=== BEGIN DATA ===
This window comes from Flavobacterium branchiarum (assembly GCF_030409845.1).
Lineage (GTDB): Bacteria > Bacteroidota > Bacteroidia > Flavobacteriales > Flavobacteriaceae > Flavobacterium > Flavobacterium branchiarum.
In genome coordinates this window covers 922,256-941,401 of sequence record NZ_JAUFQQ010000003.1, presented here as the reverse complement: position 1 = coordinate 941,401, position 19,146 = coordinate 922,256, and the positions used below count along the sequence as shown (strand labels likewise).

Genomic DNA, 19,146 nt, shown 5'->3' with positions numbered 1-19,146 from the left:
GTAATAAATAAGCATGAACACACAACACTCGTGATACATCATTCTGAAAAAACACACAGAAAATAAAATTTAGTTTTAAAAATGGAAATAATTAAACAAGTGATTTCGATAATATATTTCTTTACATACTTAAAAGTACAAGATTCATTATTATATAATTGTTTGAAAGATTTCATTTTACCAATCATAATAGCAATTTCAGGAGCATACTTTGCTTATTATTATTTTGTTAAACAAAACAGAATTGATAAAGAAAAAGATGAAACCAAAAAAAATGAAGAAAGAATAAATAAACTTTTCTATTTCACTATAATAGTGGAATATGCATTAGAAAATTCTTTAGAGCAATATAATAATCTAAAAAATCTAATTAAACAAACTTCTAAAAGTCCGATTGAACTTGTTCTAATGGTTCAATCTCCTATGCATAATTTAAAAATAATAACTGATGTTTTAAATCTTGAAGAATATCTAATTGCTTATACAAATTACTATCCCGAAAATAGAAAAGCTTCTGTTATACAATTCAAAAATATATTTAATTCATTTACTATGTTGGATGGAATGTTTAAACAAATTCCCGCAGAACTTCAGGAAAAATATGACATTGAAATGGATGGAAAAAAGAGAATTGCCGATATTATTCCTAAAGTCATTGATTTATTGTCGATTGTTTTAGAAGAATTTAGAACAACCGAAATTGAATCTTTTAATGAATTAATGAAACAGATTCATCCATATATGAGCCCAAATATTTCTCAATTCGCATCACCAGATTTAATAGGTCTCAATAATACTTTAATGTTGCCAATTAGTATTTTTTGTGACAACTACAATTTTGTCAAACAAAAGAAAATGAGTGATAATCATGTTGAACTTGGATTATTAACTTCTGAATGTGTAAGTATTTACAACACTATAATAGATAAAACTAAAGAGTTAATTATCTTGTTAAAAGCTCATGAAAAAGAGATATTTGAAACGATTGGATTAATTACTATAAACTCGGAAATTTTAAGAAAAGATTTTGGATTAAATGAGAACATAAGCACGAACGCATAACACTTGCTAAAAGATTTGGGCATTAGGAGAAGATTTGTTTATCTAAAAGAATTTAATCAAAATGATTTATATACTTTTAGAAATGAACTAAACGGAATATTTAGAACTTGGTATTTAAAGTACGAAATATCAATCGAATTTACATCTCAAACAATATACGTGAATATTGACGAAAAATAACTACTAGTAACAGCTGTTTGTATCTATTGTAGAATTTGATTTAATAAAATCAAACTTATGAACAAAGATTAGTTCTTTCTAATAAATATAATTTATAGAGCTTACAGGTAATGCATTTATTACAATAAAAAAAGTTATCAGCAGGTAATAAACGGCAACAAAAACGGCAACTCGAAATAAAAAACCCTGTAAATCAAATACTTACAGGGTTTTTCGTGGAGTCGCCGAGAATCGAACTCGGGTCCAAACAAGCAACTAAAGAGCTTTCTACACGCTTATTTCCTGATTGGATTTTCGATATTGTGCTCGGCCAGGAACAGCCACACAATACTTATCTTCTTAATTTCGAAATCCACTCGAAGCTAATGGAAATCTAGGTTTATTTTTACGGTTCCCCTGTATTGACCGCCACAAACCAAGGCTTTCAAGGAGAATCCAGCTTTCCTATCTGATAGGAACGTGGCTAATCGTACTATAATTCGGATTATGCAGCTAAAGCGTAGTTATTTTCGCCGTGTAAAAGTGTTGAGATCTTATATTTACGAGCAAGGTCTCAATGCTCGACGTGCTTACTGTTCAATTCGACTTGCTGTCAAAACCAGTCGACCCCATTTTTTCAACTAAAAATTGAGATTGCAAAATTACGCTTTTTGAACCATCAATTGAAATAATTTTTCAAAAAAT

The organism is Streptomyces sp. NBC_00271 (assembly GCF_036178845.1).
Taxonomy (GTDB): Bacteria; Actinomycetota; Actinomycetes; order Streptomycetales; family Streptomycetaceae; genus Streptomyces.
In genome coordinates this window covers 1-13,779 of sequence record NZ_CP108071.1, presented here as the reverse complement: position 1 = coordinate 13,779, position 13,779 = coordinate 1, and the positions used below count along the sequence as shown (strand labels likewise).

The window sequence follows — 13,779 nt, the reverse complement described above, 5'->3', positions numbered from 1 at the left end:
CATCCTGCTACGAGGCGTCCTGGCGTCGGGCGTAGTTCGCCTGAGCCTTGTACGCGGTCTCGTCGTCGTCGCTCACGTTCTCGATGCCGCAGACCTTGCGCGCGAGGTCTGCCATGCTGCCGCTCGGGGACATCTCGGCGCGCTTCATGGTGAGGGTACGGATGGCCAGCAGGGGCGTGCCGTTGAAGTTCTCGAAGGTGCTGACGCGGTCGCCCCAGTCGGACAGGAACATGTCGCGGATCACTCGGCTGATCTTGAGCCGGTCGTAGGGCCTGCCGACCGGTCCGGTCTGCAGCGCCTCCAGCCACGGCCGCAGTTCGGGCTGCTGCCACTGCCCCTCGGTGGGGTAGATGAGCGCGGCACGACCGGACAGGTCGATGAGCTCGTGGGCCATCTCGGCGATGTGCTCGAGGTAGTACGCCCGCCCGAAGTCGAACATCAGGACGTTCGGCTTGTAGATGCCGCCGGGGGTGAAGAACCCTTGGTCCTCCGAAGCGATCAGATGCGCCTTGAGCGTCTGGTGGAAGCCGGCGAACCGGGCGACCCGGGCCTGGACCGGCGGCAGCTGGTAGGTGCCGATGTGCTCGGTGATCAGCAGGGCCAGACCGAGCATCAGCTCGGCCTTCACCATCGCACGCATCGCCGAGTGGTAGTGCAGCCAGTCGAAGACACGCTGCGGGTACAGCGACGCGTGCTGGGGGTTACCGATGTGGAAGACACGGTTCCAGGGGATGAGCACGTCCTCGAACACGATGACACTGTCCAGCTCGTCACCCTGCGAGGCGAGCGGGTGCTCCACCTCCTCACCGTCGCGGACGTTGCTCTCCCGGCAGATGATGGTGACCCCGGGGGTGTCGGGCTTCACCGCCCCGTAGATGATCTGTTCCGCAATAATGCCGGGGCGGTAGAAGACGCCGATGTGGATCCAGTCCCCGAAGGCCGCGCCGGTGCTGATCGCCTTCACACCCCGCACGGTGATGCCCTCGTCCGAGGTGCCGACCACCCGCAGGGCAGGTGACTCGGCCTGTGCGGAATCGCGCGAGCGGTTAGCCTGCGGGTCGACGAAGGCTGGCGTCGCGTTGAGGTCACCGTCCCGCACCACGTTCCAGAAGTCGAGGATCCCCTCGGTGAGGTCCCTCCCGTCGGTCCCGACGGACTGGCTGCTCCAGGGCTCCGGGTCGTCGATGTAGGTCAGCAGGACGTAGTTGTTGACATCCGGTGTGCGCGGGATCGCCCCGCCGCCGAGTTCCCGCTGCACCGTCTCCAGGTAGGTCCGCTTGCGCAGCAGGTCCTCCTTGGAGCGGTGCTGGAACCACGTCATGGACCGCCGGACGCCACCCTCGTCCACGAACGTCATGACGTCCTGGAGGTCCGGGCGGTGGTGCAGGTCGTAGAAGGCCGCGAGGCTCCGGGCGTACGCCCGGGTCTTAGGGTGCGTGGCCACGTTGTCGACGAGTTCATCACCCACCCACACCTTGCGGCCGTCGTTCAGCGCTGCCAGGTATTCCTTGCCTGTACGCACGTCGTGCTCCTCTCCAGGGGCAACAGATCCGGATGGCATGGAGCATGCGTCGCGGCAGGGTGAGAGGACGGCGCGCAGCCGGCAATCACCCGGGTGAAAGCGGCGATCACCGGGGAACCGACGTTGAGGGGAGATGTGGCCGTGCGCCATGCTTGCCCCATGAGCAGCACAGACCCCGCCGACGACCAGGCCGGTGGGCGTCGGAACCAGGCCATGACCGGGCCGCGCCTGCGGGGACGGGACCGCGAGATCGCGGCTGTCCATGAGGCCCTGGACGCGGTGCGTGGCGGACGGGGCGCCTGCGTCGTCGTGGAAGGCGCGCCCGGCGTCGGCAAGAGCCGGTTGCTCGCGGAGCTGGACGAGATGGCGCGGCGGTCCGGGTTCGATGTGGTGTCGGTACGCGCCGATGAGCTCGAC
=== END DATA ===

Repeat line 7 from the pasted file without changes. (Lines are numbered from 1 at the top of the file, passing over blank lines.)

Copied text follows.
Taxonomy (GTDB): Bacteria; Actinomycetota; Actinomycetes; order Streptomycetales; family Streptomycetaceae; genus Streptomyces.